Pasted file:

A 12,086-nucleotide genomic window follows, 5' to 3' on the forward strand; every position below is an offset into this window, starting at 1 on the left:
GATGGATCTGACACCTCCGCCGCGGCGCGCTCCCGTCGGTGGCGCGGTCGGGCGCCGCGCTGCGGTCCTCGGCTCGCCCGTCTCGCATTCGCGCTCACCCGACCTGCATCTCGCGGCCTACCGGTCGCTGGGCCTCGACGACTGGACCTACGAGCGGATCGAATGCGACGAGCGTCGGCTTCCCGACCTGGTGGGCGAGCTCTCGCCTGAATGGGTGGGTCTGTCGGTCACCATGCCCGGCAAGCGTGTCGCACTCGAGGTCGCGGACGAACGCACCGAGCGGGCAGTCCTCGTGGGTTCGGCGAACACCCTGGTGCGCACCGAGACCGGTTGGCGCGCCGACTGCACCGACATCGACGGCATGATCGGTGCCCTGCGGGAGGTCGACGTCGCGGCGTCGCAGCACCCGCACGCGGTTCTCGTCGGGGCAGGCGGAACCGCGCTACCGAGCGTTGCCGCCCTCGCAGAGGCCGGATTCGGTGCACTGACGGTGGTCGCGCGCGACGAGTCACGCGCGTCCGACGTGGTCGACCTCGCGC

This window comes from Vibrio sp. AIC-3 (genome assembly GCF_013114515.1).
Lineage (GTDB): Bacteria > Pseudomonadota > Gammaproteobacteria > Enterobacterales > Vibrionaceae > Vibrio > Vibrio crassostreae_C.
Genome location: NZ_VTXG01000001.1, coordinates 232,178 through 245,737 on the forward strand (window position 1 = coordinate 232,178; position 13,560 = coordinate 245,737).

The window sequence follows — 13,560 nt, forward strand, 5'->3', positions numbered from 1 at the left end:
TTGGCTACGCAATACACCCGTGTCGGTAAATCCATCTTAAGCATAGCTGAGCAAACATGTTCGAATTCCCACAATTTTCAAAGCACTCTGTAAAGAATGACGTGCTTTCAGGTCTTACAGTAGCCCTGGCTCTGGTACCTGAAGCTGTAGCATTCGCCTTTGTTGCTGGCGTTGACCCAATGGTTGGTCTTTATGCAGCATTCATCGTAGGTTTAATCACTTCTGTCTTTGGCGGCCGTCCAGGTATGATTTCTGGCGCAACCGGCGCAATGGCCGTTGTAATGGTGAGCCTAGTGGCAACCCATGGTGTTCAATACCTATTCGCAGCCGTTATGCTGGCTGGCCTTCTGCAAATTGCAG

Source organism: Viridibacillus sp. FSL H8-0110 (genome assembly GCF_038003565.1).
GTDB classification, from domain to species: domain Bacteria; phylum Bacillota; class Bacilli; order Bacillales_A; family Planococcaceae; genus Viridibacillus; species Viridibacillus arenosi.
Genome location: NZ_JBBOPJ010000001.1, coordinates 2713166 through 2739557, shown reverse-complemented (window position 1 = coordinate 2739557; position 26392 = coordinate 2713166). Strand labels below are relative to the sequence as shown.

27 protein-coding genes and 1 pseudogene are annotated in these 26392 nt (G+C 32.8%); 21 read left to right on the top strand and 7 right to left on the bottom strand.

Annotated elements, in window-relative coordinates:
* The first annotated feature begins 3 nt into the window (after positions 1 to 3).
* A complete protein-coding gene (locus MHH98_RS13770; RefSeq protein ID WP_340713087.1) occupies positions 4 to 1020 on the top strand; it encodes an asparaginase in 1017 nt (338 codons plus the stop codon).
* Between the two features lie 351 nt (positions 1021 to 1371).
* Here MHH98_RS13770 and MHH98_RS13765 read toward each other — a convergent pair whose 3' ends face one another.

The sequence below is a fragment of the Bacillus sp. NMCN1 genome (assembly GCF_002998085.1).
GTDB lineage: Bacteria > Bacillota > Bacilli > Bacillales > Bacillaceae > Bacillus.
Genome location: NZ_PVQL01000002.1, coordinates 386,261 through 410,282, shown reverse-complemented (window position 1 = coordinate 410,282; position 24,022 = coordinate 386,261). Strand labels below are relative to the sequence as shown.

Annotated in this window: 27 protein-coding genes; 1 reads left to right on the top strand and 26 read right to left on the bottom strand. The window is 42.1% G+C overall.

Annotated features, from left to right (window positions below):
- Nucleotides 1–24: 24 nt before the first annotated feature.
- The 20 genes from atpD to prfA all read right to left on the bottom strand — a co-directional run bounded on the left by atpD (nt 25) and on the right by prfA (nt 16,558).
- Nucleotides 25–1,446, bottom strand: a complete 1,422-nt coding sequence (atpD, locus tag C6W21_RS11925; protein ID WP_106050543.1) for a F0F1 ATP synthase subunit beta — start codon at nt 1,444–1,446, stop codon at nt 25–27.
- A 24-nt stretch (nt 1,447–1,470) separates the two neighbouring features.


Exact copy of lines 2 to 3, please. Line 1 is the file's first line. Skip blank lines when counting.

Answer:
GATGGATCTGACACCTCCGCCGCGGCGCGCTCCCGTCGGTGGCGCGGTCGGGCGCCGCGCTGCGGTCCTCGGCTCGCCCGTCTCGCATTCGCGCTCACCCGACCTGCATCTCGCGGCCTACCGGTCGCTGGGCCTCGACGACTGGACCTACGAGCGGATCGAATGCGACGAGCGTCGGCTTCCCGACCTGGTGGGCGAGCTCTCGCCTGAATGGGTGGGTCTGTCGGTCACCATGCCCGGCAAGCGTGTCGCACTCGAGGTCGCGGACGAACGCACCGAGCGGGCAGTCCTCGTGGGTTCGGCGAACACCCTGGTGCGCACCGAGACCGGTTGGCGCGCCGACTGCACCGACATCGACGGCATGATCGGTGCCCTGCGGGAGGTCGACGTCGCGGCGTCGCAGCACCCGCACGCGGTTCTCGTCGGGGCAGGCGGAACCGCGCTACCGAGCGTTGCCGCCCTCGCAGAGGCCGGATTCGGTGCACTGACGGTGGTCGCGCGCGACGAGTCACGCGCGTCCGACGTGGTCGACCTCGCGC

This window comes from Vibrio sp. AIC-3 (genome assembly GCF_013114515.1).